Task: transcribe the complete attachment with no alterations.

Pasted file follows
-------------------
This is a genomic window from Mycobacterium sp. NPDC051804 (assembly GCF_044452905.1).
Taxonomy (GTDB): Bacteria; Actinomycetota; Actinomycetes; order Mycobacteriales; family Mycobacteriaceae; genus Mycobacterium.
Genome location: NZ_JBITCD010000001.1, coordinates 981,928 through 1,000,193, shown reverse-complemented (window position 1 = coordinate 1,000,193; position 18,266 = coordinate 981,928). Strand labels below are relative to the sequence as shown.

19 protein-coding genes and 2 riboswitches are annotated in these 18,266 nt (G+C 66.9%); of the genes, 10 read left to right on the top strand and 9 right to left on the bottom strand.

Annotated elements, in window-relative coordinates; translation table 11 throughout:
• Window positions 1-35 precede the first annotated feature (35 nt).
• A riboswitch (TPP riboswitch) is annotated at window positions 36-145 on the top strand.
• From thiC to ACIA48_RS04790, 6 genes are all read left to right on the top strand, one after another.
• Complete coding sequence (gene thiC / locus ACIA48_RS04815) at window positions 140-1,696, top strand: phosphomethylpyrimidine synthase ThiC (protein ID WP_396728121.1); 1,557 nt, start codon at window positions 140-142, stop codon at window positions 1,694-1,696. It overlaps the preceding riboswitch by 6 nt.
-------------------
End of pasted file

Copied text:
This is a genomic window from Mycobacterium sp. NPDC051804 (assembly GCF_044452905.1).
Taxonomy (GTDB): Bacteria; Actinomycetota; Actinomycetes; order Mycobacteriales; family Mycobacteriaceae; genus Mycobacterium.
Genome location: NZ_JBITCD010000001.1, coordinates 981,928 through 1,000,193, shown reverse-complemented (window position 1 = coordinate 1,000,193; position 18,266 = coordinate 981,928). Strand labels below are relative to the sequence as shown.

19 protein-coding genes and 2 riboswitches are annotated in these 18,266 nt (G+C 66.9%); of the genes, 10 read left to right on the top strand and 9 right to left on the bottom strand.

Annotated elements, in window-relative coordinates; translation table 11 throughout:
• Window positions 1-35 precede the first annotated feature (35 nt).
• A riboswitch (TPP riboswitch) is annotated at window positions 36-145 on the top strand.
• From thiC to ACIA48_RS04790, 6 genes are all read left to right on the top strand, one after another.
• Complete coding sequence (gene thiC / locus ACIA48_RS04815) at window positions 140-1,696, top strand: phosphomethylpyrimidine synthase ThiC (protein ID WP_396728121.1); 1,557 nt, start codon at window positions 140-142, stop codon at window positions 1,694-1,696. It overlaps the preceding riboswitch by 6 nt.